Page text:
This post summarizes criminal decisions published by the Fourth Circuit Court of Appeals during September 2022. Cases of interest to state practitioners are summarized monthly. Previous Fourth Circuit case summaries are available here.
(1) Defendant was not in custody for purposes of Miranda and trial court correctly denied the motion to suppress; (2) Admission of lay opinion interpreting machine-generated data categorizing images as child pornography violated the Confrontation Clause but was harmless error on the facts of the case
U.S. v. Arce, 49 F.4th 382 (Sept. 8, 2022). A detective was monitoring peer-to-peer filesharing networks for child pornography. He noticed an IP address sharing child pornography and connected it to a residence in the Eastern District of Virginia. Officers eventually obtained a search warrant for the home. Officers armed with guns and wearing bulletproof vests encountered the defendant at the house, which belonged to the defendant’s sister. A friend of the defendant was also present, and the pair were asked to sit at the kitchen table while officers conducted the search. An officer remained in the kitchen with the pair during the search. According to the defendant, they were ordered to sit in the kitchen, although the officers claimed that the two were told that they were free to leave. Officers eventually asked the defendant to speak with them in a patrol car. In the car, the officer told the defendant that he was free to leave and did not have to answer questions. The defendant first admitted to using peer-to-peer filesharing networks and ultimately admitted to viewing child pornography. The officer then read the defendant a Miranda warning, after which the defendant again acknowledged downloading and viewing the images on his phone. The defendant claimed that he was handcuffed and threatened by the officer and that no Miranda warning was given. The defendant later consented to a search of his home and directed officers to a phone containing the contraband images. The defendant was not arrested or taken into custody at the time but was later indicted on child pornography offenses. He moved to suppress, arguing that his statements were obtained by police in violation of his protections against self-incrimination. The trial court credited the officers’ version of events, finding serious credibility issues with the defendant’s version of events. It determined that the defendant was not in custody at the time of questioning and that he voluntarily consented to answer questions.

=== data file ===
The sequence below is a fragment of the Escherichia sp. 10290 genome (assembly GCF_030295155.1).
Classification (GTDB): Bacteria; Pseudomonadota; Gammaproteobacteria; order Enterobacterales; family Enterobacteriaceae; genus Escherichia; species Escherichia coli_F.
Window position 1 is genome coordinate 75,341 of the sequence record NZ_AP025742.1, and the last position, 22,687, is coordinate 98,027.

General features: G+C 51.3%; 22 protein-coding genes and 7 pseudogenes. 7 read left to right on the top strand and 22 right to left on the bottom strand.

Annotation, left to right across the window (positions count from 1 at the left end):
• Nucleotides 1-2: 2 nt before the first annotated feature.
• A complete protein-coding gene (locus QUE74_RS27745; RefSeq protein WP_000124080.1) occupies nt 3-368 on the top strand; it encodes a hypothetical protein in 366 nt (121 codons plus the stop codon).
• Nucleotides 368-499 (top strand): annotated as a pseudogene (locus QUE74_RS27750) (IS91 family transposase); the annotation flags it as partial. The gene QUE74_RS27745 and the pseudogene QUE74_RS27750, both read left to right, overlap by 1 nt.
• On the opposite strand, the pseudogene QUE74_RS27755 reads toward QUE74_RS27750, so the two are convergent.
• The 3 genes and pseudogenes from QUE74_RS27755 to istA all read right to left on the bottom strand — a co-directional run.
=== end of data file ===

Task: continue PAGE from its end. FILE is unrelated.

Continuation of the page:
At trial, a law enforcement officer testified as a lay witness about his examination of the defendant’s phone. One software program, Cellebrite, was used to copy the phone’s data. Another program, Griffeye, was then used to match images on the phone to known child pornography images through the “hash values,” or digital footprints, of the images. The officer complied a report identifying images from the phone and classifying them as child pornography. The defendant was convicted after a bench trial and was sentenced to 130 months. On appeal, a unanimous panel of the Fourth Circuit affirmed.
(1) The district court did not clearly err in denying the motion to suppress for alleged Miranda violations. The defendant was not physically restrained and was told that he was free to leave. While armed officers were present and kept the defendant under watch during the search, officers never threatened the defendant or drew their guns and otherwise exhibited calm demeanors. The defendant’s inculpatory statements were made while sitting in the front seat of the police car over the course of less than one hour. The defendant was also ultimately released and allowed to turn himself in when an arrest warrant issued. Keeping the defendant under surveillance during the search of his sister’s home did not amount to a formal arrest, and the district court therefore correctly denied the motion to suppress.
(2) The defendant challenged the admission of the cell phone report as a violation of his Confrontation Clause rights. While most of the evidence recovered from the defendant’s phone was non-testimonial and did not implicate confrontation rights, a part of the report characterized the images on the phone as probable child pornography, which was testimonial. Machine generated data is generally not testimonial, but the interpretation of such data can be. When the officer here matched hash values from the images on the phone to those of known images of child pornography to determine what was likely child pornography, he necessarily relied on the judgment of unknown law enforcement officers that certain images in the known images database were child pornography. Thus, the conclusions of the officer in his report that the phone contained child pornography based on this comparison was testimonial and was admitted in violation of the defendant’s Confrontation Clause rights. However, in light of the overwhelming evidence of the defendant’s guilt at trial, this error was harmless. “It is thus clear beyond a reasonable doubt that the judge would have found [the defendant] guilty without the report’s statement that a given image was Child Exploitation Material or Child Abuse Material.” Arce Slip op. at 394.
Other challenges were likewise rejected, although the defendant prevailed on a challenge to a lifetime ban on computer and internet activity as a condition of supervised release. The judgment of the district court was therefore reversed in part, affirmed in part, and remanded for a new determination of the terms of supervised release.